On Education

ONE of the several traits, and arguably the most important one, that sets humans apart from the animal kingdom, is our desire for knowledge.   Humans have always had the insatiable need to learn about and decipher the world around them.  The result of this is why we have houses with heating and air conditioning, the reason we can travel by air, the reason we have electricity, the reason we have conquered many disease, the reason we have cell phones and the internet, the reason we have functioning societies and legal frameworks,

Thus we must not belittle the value of learning.   Our schools provide the foundation of such education and learning to prepare us to explore and learn new things as we go through life.  While many children feel that school subjects are pointless and a bore, they actually all have a reason and a purpose.  The sciences help us understand and explain the world around us, the mathematics gives us a sense of order and objectiveness, social studies help us understand society and where we came from and how we got here, languages give us the ability to communicate better with those around us.

Education and learning thus should always be given a priority and importance in your life.  That being said, you may not like every topic or subject you are asked to study, but the only way for one to know what is interesting is to be exposed to many subjects.   The world is extremely complex, and various fields of learning are constantly overlapping and interacting with each other.  Psychologists sometimes need the logic of math; scientists need the philosophical insight and the businessman needs to understand cultures and traditions.  Thus exposure and learning of many subjects is important at the school level.

Obviously there are other traits which set us apart as humans – such as our desire to be creative in music, arts, writing etc and our ability to appreciate this creativity.  No other animal creates varieties of songs and music, shapes and forms, expressionism etc.  And thus the exploration of the creative side is also important.  There are others like the philosophical and the physical side as well.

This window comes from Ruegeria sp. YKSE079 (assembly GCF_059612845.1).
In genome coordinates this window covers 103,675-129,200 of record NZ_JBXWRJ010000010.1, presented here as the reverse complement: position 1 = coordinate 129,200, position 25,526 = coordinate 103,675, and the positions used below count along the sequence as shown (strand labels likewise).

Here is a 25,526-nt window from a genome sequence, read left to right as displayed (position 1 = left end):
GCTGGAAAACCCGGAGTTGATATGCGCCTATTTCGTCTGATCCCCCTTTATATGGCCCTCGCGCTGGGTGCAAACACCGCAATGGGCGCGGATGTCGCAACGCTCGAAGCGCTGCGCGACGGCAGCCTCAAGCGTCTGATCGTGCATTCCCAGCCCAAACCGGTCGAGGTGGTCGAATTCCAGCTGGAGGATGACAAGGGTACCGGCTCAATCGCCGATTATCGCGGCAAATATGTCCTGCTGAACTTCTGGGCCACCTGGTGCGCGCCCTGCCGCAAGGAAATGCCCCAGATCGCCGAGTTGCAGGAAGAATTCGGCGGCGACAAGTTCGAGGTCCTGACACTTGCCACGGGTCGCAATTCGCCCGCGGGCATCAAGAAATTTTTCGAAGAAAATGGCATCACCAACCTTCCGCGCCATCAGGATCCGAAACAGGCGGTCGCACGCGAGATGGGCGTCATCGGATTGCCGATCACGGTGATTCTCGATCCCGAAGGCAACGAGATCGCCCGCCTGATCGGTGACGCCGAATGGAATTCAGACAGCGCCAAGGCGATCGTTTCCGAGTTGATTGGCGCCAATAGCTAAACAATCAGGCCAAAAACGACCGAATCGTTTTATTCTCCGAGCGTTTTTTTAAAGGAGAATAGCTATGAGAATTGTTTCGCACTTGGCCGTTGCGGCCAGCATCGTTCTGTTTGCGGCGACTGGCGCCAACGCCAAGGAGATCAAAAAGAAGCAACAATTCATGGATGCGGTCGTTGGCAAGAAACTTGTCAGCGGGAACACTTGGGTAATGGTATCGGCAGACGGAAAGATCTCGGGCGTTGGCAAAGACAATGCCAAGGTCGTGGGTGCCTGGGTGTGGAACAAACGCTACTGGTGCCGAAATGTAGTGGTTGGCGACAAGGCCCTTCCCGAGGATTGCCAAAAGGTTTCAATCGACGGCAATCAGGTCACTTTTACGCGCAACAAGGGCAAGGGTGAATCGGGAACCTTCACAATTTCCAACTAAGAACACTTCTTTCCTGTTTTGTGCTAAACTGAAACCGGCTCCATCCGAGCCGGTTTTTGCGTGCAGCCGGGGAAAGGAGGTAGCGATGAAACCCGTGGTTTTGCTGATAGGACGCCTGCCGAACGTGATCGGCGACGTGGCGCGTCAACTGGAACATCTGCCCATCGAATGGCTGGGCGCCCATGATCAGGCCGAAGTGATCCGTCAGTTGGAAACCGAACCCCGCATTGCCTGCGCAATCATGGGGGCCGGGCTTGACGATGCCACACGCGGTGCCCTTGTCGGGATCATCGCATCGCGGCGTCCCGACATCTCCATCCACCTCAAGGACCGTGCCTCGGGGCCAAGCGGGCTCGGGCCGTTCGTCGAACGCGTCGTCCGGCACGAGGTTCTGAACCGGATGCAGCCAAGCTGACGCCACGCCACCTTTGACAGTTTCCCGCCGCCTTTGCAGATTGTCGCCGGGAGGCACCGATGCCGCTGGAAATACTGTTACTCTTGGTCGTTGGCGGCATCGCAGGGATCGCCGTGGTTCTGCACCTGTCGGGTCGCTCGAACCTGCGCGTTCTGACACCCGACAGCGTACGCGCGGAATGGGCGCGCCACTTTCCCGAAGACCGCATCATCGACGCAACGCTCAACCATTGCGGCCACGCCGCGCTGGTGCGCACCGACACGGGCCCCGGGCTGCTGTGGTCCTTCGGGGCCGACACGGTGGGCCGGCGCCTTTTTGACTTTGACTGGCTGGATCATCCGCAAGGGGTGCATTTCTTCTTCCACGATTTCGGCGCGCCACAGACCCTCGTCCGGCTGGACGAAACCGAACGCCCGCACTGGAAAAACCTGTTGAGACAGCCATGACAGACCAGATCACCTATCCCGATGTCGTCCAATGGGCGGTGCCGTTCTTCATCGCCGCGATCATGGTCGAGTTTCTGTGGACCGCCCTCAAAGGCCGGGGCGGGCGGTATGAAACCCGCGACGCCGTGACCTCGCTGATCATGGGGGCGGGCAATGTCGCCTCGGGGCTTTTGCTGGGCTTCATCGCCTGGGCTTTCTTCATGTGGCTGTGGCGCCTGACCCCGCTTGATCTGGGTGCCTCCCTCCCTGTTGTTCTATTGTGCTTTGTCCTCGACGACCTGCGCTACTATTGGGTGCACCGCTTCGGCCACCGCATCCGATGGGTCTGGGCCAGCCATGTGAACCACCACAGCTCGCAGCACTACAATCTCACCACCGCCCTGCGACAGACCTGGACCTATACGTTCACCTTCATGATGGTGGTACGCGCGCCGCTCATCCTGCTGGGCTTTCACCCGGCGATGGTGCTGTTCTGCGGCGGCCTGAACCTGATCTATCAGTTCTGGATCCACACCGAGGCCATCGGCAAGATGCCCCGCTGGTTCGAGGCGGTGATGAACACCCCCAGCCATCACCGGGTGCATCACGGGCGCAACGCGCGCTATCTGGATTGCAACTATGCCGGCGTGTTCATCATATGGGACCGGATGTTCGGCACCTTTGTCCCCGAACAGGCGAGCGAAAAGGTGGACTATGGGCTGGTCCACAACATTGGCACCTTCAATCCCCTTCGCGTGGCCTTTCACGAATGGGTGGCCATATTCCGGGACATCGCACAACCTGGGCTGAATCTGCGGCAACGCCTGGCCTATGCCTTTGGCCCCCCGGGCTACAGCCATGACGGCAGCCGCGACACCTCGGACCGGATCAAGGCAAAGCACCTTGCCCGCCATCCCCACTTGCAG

All these go hand in hand and are not mutually exclusive and the exploration or emphasis on one should not compromise the other.   As we grow, we may tend to focus more on one area of the other and sometimes there may be limitations preventing us from exploring some of these areas – but as human beings we must try not to consciously ignore any of these traits during our lives.

So make sure learning and education remain a priority – make sure you give them their due and your best effort and attention.   If you make learning a part of your life, then you will not see it as a chore or a bother – it is just natural.

In search of the best Vegetarian Dumplings in NY

The best vegetarian dumplings I ever had were in Jersey City at a small basement shop on Grove Street called Ducky’s & Dumplings.  The owner made all the food fresh on demand and the handmade vegetarian dumplings were incredible (as were the scallion pancakes).  But unfortunately the flooding from Sandy took out this restaurant.

So I decided to look for a replacement for my desire of vegetarian dumplings.

Note however that my reviews are limited to vegetarian dumplings.  Some of these places may have other food and dumplings that are far better or worse – but I only care about their vegetarian ones.


My search started in Chinatown.  I figured if you want dumplings, that should be the place to go.  There are many small, local noodle and dumpling restaurants in Chinatown and vegetarian dumplings are fairly common.  My criteria was approximately 8 dumplings within $10.  Unfortunately I had to skip the real local restaurants as all the menus and signs were in Chinese and no one in those restaurants spoke any English!